Sailing school boss and skipper cleared by jury on two of three charges
A skipper and owner of a sailing school yacht that was rescued in a Force 10 have been found not guilty of breaching the Merchant Shipping Act by Southampton Crown Court.
Liquid Vortex, a Beneteau First 40.7, was rescued by the RNLI in the early hours of January 3 off Dungeness Point on passage from Southampton to the London Boat Show.
Skipper Charlie Sturrock, 51, was found not guilty of a charge relating to the planning of the voyage.
However, the jury was hung on the charge against Mr Sturrock of failing to identify and assess risks to the vessel and crew.
Jason Manning, the managing director of Hot Liquid sailing school, was found not guilty of failing to check weather forecasts.
On Friday the judge ordered the jury to find the duo not guilty of four charges.
Judge Peter Ralls decided there was not enough evidence to convict Mr Sturrock of sailing at night without proper equipment, Mr Manning for failing to contact HM Coastguard or either man for failing to comply with standard operating procedures,
Since the rescue, Hot Liquid has since been suspended by the RYA from providing practical courses in the UK and Mr Sturrock had his Yachtmaster revoked by an RYA/MCA panel.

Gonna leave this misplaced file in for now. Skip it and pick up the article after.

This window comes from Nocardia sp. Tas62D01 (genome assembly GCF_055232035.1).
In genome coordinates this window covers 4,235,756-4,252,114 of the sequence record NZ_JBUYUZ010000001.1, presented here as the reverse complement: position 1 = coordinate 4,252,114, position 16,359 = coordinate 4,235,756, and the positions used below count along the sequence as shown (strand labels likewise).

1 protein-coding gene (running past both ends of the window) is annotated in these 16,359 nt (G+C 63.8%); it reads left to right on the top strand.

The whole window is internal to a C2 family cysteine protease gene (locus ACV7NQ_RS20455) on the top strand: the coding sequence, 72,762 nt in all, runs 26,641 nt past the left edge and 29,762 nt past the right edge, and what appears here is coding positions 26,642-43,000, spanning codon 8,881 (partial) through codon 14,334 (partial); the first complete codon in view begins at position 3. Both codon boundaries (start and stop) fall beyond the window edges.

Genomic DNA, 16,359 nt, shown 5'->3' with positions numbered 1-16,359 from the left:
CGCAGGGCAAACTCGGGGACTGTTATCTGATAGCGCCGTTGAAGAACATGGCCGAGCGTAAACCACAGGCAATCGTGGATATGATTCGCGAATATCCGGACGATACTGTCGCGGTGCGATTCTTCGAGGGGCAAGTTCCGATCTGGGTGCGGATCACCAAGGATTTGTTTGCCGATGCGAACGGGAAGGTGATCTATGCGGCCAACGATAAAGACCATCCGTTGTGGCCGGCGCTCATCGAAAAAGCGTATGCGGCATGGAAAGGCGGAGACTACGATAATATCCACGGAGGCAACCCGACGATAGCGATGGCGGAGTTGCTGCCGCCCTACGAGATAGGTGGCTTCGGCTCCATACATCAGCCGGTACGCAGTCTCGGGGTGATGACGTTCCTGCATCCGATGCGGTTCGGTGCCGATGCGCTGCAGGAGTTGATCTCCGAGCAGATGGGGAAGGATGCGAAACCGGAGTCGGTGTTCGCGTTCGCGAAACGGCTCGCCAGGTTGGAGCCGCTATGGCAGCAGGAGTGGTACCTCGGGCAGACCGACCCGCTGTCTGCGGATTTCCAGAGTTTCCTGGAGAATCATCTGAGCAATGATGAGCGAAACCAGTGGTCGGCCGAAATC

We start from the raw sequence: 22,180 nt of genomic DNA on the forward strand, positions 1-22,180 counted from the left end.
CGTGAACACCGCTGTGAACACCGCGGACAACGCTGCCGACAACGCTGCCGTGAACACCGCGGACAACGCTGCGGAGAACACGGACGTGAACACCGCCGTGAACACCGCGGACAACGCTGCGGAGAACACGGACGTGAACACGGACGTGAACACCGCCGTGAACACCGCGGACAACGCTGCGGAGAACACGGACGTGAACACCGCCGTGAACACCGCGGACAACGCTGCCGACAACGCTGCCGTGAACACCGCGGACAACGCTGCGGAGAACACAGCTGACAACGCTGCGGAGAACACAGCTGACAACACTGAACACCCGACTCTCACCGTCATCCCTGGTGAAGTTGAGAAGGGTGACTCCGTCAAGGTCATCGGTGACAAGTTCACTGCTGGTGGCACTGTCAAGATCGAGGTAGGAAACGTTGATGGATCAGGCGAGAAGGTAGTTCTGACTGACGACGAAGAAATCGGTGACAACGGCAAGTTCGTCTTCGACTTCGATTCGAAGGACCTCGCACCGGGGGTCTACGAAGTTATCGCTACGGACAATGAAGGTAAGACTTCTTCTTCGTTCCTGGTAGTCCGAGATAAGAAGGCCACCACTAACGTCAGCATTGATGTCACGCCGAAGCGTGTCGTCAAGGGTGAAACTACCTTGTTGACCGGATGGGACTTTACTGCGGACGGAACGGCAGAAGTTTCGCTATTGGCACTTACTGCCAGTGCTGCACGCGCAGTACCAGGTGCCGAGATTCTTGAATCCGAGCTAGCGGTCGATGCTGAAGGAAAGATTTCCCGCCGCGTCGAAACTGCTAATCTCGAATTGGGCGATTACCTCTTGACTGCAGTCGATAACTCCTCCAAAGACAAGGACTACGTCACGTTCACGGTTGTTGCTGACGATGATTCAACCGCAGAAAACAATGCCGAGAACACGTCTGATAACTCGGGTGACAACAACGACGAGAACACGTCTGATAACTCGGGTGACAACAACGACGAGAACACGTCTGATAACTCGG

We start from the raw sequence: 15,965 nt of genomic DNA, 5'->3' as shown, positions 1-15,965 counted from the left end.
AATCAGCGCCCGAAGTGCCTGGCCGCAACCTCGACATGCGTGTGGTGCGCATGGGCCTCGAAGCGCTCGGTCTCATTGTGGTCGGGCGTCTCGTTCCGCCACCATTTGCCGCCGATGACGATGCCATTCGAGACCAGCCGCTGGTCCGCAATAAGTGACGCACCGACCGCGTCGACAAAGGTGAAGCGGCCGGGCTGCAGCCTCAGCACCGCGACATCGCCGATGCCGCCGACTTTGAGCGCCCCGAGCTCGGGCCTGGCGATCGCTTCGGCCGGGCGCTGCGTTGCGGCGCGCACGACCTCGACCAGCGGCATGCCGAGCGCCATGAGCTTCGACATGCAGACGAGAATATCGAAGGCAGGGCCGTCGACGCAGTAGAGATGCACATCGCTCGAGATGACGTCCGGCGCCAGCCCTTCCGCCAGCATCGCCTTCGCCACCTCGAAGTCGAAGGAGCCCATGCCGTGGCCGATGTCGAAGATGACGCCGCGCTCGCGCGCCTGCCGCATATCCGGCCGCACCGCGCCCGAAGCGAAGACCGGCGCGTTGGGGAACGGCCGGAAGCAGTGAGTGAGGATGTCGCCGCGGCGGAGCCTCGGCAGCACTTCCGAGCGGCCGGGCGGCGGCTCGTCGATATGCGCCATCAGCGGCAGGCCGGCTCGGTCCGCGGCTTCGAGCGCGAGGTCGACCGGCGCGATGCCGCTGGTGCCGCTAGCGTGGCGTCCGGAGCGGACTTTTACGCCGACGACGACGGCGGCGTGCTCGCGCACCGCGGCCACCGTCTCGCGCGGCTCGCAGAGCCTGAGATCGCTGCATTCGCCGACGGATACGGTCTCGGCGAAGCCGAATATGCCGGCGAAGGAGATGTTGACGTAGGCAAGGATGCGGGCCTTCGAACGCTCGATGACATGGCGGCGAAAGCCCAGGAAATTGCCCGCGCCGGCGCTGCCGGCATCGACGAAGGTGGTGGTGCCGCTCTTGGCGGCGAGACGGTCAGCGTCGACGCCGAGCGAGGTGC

The MCA brought the charges against the two men, arguing that Mr Sturrock’s ‘acts or omissions caused or were likely to cause loss, destruction, death or injury’, while Mr Manning, 36, had failed to ‘discharge a duty’.
Costs were awarded against the MCA, which has 14 days to ask for a retrial on the undecided charge.
Six crew members of varying experience joined Mr Sturrock on board Liquid Vortex, including his daughter.
They paid £225 to join the voyage, which was advertised as a mile-builder with likely overnight stops in Brighton and Ramsgate.
The court earlier heard that some of the crew suffered from hypothermia and seasickness as the wind and sea state worsened during the voyage.